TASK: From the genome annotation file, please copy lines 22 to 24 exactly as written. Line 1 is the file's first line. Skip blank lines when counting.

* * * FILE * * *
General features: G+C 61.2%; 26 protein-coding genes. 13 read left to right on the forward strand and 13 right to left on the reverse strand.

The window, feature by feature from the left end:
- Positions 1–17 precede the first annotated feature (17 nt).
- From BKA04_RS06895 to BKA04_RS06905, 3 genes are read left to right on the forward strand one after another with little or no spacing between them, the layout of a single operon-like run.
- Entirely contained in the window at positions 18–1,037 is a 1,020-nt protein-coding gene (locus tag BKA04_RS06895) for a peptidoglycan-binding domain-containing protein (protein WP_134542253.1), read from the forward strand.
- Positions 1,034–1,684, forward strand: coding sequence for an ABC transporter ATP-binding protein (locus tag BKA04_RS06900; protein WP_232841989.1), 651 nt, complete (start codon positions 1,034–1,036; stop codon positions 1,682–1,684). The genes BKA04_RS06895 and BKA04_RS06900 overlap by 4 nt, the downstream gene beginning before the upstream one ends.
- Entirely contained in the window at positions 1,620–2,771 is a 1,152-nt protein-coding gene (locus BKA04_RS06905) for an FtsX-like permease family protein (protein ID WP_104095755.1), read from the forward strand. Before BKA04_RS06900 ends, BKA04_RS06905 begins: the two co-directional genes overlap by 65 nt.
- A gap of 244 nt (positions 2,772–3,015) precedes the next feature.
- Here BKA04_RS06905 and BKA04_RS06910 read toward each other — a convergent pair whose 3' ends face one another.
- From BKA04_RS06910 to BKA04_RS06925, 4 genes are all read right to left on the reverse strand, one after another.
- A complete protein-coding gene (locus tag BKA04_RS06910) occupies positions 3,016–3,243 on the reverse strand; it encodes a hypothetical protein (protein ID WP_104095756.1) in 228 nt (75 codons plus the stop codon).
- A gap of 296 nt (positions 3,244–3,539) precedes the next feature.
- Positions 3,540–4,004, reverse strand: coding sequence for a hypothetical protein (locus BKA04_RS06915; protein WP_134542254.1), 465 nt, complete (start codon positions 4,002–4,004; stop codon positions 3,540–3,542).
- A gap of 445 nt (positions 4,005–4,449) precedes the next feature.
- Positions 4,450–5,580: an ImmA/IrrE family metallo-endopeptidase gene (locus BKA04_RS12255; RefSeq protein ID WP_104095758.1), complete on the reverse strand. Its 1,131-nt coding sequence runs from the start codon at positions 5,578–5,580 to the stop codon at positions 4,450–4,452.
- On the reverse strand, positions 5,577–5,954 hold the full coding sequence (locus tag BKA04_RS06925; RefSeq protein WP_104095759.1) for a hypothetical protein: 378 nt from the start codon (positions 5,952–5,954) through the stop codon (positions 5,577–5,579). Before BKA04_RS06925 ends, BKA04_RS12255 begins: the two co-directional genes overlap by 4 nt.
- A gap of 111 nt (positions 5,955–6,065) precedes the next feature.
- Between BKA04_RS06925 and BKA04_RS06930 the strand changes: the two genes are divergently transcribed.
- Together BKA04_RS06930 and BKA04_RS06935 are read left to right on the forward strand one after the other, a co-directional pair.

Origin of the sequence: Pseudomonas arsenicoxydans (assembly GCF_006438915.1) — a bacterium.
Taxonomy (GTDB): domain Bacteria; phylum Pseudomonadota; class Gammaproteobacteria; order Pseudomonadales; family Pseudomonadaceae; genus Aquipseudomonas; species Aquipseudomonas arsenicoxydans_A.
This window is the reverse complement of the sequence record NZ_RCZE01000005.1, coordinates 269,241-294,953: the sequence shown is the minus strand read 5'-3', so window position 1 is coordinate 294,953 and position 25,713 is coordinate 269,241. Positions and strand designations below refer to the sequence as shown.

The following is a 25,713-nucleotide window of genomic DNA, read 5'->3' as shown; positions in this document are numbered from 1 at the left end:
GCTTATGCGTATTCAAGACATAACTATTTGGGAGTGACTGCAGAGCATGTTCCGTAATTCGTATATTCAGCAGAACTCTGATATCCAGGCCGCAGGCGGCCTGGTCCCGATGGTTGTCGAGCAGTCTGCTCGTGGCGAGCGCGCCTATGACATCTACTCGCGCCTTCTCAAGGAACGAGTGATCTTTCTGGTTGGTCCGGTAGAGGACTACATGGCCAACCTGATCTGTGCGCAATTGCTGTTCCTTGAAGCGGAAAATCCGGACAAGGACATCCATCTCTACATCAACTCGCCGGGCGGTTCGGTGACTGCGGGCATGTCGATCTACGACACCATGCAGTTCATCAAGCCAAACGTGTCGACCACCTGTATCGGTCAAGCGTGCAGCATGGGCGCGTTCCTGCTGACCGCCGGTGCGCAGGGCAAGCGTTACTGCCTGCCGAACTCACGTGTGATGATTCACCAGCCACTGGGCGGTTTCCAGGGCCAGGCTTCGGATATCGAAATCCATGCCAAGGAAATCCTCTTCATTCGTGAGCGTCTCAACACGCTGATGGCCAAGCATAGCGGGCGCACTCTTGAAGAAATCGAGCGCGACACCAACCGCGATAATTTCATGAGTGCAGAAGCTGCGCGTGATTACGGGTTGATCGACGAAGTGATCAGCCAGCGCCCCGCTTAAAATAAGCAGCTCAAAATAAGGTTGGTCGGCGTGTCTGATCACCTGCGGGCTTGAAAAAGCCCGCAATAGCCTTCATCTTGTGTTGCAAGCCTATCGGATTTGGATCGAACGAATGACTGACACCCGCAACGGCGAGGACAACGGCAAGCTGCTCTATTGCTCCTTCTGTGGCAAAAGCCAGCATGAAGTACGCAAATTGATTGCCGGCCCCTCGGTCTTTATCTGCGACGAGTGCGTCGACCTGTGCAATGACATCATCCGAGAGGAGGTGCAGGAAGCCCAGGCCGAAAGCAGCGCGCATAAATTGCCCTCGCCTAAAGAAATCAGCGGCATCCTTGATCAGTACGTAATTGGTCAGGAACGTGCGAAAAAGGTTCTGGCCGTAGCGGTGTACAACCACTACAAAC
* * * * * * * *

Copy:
This window is the reverse complement of the sequence record NZ_RCZE01000005.1, coordinates 269,241-294,953: the sequence shown is the minus strand read 5'-3', so window position 1 is coordinate 294,953 and position 25,713 is coordinate 269,241. Positions and strand designations below refer to the sequence as shown.

The following is a 25,713-nucleotide window of genomic DNA, read 5'->3' as shown; positions in this document are numbered from 1 at the left end:
GCTTATGCGTATTCAAGACATAACTATTTGGGAGTGACTGCAGAGCATGTTCCGTAATTCGTATATTCAGCAGAACTCTGATATCCAGGCCGCAGGCGGCCTGGTCCCGATGGTTGTCGAGCAGTCTGCTCGTGGCGAGCGCGCCTATGACATCTACTCGCGCCTTCTCAAGGAACGAGTGATCTTTCTGGTTGGTCCGGTAGAGGACTACATGGCCAACCTGATCTGTGCGCAATTGCTGTTCCTTGAAGCGGAAAATCCGGACAAGGACATCCATCTCTACATCAACTCGCCGGGCGGTTCGGTGACTGCGGGCATGTCGATCTACGACACCATGCAGTTCATCAAGCCAAACGTGTCGACCACCTGTATCGGTCAAGCGTGCAGCATGGGCGCGTTCCTGCTGACCGCCGGTGCGCAGGGCAAGCGTTACTGCCTGCCGAACTCACGTGTGATGATTCACCAGCCACTGGGCGGTTTCCAGGGCCAGGCTTCGGATATCGAAATCCATGCCAAGGAAATCCTCTTCATTCGTGAGCGTCTCAACACGCTGATGGCCAAGCATAGCGGGCGCACTCTTGAAGAAATCGAGCGCGACACCAACCGCGATAATTTCATGAGTGCAGAAGCTGCGCGTGATTACGGGTTGATCGACGAAGTGATCAGCCAGCGCCCCGCTTAAAATAAGCAGCTCAAAATAAGGTTGGTCGGCGTGTCTGATCACCTGCGGGCTTGAAAAAGCCCGCAATAGCCTTCATCTTGTGTTGCAAGCCTATCGGATTTGGATCGAACGAATGACTGACACCCGCAACGGCGAGGACAACGGCAAGCTGCTCTATTGCTCCTTCTGTGGCAAAAGCCAGCATGAAGTACGCAAATTGATTGCCGGCCCCTCGGTCTTTATCTGCGACGAGTGCGTCGACCTGTGCAATGACATCATCCGAGAGGAGGTGCAGGAAGCCCAGGCCGAAAGCAGCGCGCATAAATTGCCCTCGCCTAAAGAAATCAGCGGCATCCTTGATCAGTACGTAATTGGTCAGGAACGTGCGAAAAAGGTTCTGGCCGTAGCGGTGTACAACCACTACAAAC